India continues to have moments of absurdity... A Canadian friend, Mark, who lives nearby, recently had a chance to do a screen test for the Bollywood director, Onir. Mark met him through a "friend of a friend." Apparently Onir's latest project includes the role of a middle-aged, "European" man. Mark rang me up a week or so ago to see if I might be interested as well... He gave Onir my number and sure enough, I received a call from the project's casting director, Swati. She asked for a few photos.
The whole thing seemed kind of silly, but I emailed her the photos, letting her know that I wasn't really an actor. Apparently I look sufficiently European and middled-aged to her. Swati sent me a text message requesting I attend an audition with some other actors at 6pm the next evening.
Chauhan (our driver) drove me over to a neighborhood in Delhi I'd never been to before. It was a maze of narrow streets, town homes and small businesses. Swati was waiting for me outside. She waved me over and let me inside a somewhat shabby three-story town home. We went into a brightly lit, large room where an assistant director was discussing the script with a group of actresses. Swati handed me the script.
The short film, called "Afia," is slated to be part of a 5 film project about some of the malices of India. I was definitely feeling like a fish out of water. The part they wanted me to memorize was multiple-pages long.... I am not used to memorizing lines, and I do not feel natural speaking them in front of a camera and people I have just met.
Then I read the description of the scene. I'm swimming in the scene. I had to re-read it twice. Swimming. I'm swimming and then the main character, Afia, flags me down at the edge of the pool - she's urgent and has to speak with me. Then I have to get out of the pool and wrap a towel around myself before the dialog starts... Can you visualize me actually doing this?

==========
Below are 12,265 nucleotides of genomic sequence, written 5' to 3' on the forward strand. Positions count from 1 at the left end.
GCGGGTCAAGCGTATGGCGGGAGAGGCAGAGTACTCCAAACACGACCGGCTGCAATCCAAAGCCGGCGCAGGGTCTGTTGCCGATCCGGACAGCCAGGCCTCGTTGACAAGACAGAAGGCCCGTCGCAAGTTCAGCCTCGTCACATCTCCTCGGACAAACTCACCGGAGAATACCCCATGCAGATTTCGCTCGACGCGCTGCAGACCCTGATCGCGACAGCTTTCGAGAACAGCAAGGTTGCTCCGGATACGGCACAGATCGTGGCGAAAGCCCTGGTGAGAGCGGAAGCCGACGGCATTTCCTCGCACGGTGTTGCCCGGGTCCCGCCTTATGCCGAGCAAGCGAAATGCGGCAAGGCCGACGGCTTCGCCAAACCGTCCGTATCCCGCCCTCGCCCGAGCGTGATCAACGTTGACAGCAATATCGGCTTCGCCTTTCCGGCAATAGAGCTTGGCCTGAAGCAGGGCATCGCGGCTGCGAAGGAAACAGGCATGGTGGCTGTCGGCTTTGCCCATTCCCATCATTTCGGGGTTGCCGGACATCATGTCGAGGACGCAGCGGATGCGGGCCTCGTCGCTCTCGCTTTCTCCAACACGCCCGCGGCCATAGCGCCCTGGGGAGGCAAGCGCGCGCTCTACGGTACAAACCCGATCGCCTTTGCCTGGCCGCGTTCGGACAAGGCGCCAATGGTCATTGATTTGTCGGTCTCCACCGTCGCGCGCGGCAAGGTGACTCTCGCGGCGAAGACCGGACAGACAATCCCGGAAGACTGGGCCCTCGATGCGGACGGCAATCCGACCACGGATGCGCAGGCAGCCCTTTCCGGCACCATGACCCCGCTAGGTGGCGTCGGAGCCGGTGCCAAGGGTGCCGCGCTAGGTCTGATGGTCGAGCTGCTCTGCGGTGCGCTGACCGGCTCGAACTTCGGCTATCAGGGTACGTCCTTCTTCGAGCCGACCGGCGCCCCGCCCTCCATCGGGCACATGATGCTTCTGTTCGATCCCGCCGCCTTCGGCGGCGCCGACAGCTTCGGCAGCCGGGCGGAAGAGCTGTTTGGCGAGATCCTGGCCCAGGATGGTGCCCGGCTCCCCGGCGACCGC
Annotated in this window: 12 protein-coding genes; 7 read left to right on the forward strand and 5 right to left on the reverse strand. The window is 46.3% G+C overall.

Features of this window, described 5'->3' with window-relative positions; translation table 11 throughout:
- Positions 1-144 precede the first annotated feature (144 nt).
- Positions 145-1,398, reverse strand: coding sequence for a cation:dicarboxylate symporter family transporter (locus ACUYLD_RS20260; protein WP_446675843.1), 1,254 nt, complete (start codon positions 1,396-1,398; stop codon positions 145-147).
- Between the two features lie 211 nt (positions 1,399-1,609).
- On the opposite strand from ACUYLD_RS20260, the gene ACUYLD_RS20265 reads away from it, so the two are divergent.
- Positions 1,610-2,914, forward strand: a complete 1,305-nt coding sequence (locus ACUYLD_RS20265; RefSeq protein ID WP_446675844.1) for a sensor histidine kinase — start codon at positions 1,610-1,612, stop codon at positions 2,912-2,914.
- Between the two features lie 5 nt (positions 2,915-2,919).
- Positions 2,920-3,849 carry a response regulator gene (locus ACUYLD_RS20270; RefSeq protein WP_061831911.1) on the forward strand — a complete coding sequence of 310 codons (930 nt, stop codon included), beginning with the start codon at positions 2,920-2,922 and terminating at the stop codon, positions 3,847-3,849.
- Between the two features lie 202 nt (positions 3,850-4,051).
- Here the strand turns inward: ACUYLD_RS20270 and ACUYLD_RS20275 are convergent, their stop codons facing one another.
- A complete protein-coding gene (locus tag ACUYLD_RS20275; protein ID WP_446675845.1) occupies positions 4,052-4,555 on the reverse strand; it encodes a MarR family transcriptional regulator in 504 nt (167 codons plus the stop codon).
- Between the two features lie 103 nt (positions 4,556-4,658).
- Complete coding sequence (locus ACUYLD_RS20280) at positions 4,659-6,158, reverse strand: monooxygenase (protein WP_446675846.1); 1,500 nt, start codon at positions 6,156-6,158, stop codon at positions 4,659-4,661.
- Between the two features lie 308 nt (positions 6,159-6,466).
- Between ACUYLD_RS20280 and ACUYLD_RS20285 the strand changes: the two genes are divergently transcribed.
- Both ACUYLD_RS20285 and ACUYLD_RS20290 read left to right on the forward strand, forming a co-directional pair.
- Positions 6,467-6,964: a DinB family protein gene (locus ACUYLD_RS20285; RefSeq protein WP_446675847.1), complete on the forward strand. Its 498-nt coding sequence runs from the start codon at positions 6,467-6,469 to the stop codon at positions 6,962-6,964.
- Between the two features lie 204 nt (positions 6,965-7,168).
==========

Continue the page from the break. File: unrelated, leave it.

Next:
Each actor had about 15 or 20 minutes in front of the camera. I tried to stay away from the filming in an adjacent room. I helped one of the actresses run through her lines and she did the same for me. It was finally my turn at about 7:30. They saved me for last. At this point I was pretty nervous.
"Since there's no pool," I asked, "Do I need to take my shirt off for the scene?" There was a long pause, then everyone laughed. "No, no, no. We just want to see what you are like on film."
I have to say, everyone was very nice and very encouraging. They shot footage of me for about an hour and thirty minutes. Standing, walking , sitting, attempting to exchange dialog... wide shots and close-ups. They were very patient and cordial. We joked and laughed through most of the audition. I am definitely not a natural at this sort of thing. My guess is, maybe I had some part of the look they wanted, but in the end I am just not an actor.
Anyway, after some tea, and a few final shots I thanked them and off I went into the darkness and the ride back to Noida with Chauhan. He and I laughed about it most of the way home. Lesa and I are still laughing about it.